The federal agency responsible for ensuring that an oil rig in the Gulf of Mexico was operating safely before it exploded last month fell well short of its own policy that inspections be done at least once per month, an Associated Press investigation shows.
Since January 2005, the federal Minerals Management Service conducted at least 16 fewer inspections aboard the Deepwater Horizon than it should have under the policy, a dramatic fall from the frequency of prior years, agency records show.
Under a revised statement given to the AP on Sunday, MMS officials said the last infraction aboard the rig occurred in August 2003, not March 2007 as originally stated.
The AP sought to find out how many times government safety inspectors visited the Deepwater Horizon, and what they found. In response, MMS officials offered a changing series of numbers.
At first, officials said 83 inspections had been performed since the rig arrived in the gulf 104 months ago, in September 2001. While being questioned about the once-per-month claim, the officials subsequently revised the total up to 88 inspections. The number of more recent inspections also changed — from 26 to 48 in the 64 months since January 2005.
No explanation was given initially for the upward revisions. On Sunday, the officials said additional inspections were discovered after MMS gathered more information from a deeper examination of its databases.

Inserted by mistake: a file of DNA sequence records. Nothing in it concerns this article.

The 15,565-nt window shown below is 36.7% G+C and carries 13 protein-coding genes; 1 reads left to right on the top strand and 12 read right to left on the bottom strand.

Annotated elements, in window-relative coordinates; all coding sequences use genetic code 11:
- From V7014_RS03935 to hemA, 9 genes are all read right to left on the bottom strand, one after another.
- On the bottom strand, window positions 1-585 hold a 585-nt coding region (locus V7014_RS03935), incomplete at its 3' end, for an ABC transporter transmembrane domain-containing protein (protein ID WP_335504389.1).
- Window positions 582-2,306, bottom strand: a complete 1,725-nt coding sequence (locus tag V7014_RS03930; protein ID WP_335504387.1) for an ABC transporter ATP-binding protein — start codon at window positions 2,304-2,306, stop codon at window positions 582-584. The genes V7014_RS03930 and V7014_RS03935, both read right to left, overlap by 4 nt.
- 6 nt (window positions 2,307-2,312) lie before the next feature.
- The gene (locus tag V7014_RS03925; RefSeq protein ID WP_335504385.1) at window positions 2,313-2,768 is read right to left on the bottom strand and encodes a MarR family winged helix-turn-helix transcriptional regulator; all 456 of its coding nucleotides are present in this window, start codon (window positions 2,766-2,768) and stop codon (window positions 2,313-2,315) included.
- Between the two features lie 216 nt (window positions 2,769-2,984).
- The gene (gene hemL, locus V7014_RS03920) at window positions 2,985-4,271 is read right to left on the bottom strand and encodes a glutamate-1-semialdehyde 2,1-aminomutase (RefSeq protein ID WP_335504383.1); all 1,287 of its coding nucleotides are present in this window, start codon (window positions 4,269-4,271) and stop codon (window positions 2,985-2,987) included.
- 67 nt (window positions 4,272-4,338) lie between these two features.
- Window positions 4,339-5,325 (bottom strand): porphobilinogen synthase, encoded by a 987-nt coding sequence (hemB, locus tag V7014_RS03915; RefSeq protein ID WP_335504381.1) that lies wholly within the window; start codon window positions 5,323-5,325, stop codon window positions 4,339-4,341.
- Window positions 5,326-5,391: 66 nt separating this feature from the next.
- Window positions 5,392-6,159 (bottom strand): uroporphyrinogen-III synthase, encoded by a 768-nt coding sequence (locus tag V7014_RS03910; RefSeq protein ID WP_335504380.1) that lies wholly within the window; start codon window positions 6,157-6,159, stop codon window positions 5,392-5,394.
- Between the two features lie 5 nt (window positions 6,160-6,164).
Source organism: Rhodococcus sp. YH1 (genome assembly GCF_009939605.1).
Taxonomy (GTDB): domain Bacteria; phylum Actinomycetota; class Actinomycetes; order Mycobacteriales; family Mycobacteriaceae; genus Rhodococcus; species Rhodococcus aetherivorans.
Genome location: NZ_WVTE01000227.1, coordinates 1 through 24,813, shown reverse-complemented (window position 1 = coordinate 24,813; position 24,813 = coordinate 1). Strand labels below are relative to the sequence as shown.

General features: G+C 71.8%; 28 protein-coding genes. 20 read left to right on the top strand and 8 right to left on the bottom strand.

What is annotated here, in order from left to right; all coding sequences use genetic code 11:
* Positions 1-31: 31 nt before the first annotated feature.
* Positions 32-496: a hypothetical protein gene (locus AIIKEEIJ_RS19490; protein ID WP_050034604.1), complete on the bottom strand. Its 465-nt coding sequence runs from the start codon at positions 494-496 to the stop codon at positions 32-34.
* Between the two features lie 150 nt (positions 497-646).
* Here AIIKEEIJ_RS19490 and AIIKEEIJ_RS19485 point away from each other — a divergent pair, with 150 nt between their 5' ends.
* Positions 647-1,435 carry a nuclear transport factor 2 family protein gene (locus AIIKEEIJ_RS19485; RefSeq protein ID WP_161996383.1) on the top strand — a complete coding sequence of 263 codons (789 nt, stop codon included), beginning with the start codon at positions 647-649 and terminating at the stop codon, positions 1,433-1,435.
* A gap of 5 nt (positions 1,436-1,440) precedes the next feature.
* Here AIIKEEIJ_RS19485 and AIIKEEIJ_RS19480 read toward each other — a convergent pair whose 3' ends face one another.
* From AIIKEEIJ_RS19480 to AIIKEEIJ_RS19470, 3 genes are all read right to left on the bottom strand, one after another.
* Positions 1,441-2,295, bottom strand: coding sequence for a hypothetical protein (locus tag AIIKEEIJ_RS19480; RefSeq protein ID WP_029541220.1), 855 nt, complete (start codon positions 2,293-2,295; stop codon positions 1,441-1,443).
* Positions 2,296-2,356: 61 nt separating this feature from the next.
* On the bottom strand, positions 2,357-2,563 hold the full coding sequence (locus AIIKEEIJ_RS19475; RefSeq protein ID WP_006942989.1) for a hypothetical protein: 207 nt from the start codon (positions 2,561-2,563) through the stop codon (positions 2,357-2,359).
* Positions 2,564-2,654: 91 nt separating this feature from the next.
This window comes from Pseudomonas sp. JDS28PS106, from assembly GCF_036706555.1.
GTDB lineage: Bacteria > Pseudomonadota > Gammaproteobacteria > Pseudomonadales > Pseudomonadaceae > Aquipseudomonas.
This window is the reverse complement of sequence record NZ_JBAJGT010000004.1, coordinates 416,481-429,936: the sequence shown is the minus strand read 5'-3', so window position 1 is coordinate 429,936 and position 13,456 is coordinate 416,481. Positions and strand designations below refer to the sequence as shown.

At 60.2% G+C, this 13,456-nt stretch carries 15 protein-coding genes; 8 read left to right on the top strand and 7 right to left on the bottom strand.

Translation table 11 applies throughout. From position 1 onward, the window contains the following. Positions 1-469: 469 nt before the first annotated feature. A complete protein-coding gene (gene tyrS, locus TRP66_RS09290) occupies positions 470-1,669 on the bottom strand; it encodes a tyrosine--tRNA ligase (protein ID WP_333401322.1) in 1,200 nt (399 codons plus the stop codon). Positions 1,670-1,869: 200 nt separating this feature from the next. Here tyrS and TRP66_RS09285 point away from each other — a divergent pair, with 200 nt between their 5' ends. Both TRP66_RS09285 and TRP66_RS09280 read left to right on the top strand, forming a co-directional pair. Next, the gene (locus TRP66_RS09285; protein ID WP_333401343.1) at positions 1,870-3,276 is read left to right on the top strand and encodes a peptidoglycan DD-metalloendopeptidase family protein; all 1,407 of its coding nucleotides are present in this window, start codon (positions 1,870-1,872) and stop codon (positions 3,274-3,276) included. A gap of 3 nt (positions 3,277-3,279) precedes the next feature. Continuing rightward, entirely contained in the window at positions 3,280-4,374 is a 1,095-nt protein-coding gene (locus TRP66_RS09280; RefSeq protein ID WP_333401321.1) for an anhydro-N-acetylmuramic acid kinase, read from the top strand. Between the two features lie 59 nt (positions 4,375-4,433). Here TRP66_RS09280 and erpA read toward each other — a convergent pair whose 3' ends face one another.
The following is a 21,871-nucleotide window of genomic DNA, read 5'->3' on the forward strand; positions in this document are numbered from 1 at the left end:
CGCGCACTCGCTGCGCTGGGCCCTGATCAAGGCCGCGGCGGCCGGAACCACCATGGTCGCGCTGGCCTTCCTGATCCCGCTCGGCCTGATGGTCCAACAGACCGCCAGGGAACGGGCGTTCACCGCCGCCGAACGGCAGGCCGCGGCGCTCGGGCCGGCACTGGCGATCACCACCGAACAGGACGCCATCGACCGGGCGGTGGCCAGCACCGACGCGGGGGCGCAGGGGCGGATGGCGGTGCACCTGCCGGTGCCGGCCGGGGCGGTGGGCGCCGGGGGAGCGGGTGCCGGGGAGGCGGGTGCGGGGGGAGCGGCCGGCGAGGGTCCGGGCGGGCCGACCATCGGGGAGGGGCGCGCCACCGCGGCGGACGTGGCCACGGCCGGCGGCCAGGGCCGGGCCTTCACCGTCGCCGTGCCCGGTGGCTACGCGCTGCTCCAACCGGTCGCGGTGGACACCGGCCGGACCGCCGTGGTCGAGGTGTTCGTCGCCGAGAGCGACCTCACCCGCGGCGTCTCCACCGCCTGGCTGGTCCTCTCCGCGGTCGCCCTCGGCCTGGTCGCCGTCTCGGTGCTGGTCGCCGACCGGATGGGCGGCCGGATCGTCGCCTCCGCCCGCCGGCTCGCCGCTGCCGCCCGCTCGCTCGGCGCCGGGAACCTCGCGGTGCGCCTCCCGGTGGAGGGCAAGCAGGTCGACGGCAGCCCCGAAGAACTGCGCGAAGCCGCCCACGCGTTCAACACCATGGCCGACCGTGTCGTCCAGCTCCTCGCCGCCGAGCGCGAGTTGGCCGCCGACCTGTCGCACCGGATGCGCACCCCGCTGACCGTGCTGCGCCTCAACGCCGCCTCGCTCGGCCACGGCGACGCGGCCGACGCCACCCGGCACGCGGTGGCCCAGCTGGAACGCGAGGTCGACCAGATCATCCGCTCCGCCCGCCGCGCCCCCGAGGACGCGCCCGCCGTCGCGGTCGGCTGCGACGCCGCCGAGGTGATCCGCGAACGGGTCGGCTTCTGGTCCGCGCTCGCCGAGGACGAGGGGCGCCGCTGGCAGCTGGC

AP granted MMS officials anonymity because without that condition, communications staff at the Interior Department, which oversees MMS, would not have let them talk.
Based on the last set of numbers provided, the Deepwater Horizon was inspected 40 times during its first 40 months in the gulf — in line with agency policy. Even using the more favorable numbers for the most recent 64 months, 25 percent of monthly inspections were not performed. The first set of data supplied represented a 59 percent shortfall in the number of inspections.
Interior spokeswoman Kendra Barkoff would not comment on the inspection numbers: "We are looking at all the questions that are coming out of the Deepwater Horizon incident."